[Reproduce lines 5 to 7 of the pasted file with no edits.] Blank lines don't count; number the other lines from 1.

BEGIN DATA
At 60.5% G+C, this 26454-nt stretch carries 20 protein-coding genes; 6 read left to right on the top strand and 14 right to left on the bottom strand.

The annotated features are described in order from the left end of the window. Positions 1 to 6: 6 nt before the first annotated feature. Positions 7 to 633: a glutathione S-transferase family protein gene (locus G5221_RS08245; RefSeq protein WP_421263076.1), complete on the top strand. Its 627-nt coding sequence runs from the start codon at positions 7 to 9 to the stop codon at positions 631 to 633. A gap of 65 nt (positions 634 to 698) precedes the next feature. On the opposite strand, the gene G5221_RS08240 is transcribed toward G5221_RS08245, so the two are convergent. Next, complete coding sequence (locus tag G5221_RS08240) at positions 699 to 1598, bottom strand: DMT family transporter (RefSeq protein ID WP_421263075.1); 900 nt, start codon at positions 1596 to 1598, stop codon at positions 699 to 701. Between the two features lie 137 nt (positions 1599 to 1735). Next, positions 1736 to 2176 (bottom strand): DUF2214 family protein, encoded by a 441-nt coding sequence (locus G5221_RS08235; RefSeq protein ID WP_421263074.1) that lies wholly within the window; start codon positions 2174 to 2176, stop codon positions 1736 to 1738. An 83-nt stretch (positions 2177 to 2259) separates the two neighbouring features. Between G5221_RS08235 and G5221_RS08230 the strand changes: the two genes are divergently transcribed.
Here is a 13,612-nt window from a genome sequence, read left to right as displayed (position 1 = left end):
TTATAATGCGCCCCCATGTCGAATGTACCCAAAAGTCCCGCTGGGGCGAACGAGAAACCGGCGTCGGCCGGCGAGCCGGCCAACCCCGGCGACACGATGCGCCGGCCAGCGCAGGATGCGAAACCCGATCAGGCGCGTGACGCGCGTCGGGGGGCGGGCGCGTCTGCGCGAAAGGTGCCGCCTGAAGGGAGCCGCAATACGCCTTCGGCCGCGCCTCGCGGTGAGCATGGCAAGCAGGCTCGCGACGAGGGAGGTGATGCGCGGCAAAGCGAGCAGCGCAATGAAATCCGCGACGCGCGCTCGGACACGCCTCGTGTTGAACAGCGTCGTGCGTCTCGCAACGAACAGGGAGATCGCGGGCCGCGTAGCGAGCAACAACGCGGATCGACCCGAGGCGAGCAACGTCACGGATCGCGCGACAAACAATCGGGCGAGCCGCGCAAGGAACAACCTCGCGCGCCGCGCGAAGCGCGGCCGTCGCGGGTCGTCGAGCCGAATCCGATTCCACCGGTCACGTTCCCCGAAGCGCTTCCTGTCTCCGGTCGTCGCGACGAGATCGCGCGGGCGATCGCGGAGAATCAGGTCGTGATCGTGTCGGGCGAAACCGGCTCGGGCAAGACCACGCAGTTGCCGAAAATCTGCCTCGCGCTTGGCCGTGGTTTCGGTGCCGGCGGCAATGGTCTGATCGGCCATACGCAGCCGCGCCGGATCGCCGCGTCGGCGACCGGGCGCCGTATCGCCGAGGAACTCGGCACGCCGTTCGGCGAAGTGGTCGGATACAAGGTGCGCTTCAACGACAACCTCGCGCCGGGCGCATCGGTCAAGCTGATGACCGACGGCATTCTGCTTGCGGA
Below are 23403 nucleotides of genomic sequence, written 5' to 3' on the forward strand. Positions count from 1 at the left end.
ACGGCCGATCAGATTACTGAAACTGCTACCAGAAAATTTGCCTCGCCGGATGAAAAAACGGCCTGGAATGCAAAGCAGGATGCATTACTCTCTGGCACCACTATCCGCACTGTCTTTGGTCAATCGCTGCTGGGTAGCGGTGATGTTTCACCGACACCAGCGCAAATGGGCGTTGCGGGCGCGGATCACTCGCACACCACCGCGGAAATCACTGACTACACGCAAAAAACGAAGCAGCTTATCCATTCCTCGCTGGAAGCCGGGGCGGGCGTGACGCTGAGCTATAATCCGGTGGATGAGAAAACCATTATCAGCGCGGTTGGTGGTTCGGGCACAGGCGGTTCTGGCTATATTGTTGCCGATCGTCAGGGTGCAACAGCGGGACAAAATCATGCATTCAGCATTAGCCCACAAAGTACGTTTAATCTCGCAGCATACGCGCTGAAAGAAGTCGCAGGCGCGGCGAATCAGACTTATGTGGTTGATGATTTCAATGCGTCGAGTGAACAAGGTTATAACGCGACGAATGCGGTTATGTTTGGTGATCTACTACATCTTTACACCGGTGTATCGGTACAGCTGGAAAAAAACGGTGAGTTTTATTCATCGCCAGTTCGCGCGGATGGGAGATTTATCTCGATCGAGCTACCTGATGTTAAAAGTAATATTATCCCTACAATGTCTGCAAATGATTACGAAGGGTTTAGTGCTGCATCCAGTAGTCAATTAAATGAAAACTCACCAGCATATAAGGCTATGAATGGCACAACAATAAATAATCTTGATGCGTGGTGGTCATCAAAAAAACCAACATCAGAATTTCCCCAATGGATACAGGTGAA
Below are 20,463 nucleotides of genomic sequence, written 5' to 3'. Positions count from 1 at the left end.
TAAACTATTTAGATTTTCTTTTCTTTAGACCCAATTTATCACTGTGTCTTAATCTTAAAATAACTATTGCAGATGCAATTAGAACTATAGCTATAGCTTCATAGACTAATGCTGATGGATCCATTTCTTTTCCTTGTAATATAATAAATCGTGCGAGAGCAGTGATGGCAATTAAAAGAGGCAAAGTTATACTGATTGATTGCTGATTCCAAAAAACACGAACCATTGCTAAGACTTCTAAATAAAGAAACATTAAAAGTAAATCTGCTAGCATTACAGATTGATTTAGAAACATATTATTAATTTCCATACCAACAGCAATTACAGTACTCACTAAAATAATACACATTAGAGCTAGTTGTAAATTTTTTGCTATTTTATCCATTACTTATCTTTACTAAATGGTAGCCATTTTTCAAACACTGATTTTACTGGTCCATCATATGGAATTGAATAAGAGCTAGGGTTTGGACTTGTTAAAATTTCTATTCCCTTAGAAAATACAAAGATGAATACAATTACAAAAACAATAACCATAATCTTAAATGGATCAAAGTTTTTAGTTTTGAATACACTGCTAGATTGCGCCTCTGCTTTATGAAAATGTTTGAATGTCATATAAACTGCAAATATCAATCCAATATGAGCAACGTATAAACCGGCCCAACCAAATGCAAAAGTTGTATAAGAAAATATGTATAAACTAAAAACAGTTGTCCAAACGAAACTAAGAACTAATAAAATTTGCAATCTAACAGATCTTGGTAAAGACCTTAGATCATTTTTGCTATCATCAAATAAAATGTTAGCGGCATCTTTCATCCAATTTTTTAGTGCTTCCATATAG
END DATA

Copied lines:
Below are 23403 nucleotides of genomic sequence, written 5' to 3' on the forward strand. Positions count from 1 at the left end.
ACGGCCGATCAGATTACTGAAACTGCTACCAGAAAATTTGCCTCGCCGGATGAAAAAACGGCCTGGAATGCAAAGCAGGATGCATTACTCTCTGGCACCACTATCCGCACTGTCTTTGGTCAATCGCTGCTGGGTAGCGGTGATGTTTCACCGACACCAGCGCAAATGGGCGTTGCGGGCGCGGATCACTCGCACACCACCGCGGAAATCACTGACTACACGCAAAAAACGAAGCAGCTTATCCATTCCTCGCTGGAAGCCGGGGCGGGCGTGACGCTGAGCTATAATCCGGTGGATGAGAAAACCATTATCAGCGCGGTTGGTGGTTCGGGCACAGGCGGTTCTGGCTATATTGTTGCCGATCGTCAGGGTGCAACAGCGGGACAAAATCATGCATTCAGCATTAGCCCACAAAGTACGTTTAATCTCGCAGCATACGCGCTGAAAGAAGTCGCAGGCGCGGCGAATCAGACTTATGTGGTTGATGATTTCAATGCGTCGAGTGAACAAGGTTATAACGCGACGAATGCGGTTATGTTTGGTGATCTACTACATCTTTACACCGGTGTATCGGTACAGCTGGAAAAAAACGGTGAGTTTTATTCATCGCCAGTTCGCGCGGATGGGAGATTTATCTCGATCGAGCTACCTGATGTTAAAAGTAATATTATCCCTACAATGTCTGCAAATGATTACGAAGGGTTTAGTGCTGCATCCAGTAGTCAATTAAATGAAAACTCACCAGCATATAAGGCTATGAATGGCACAACAATAAATAATCTTGATGCGTGGTGGTCATCAAAAAAACCAACATCAGAATTTCCCCAATGGATACAGGTGAA
Below are 20,463 nucleotides of genomic sequence, written 5' to 3'. Positions count from 1 at the left end.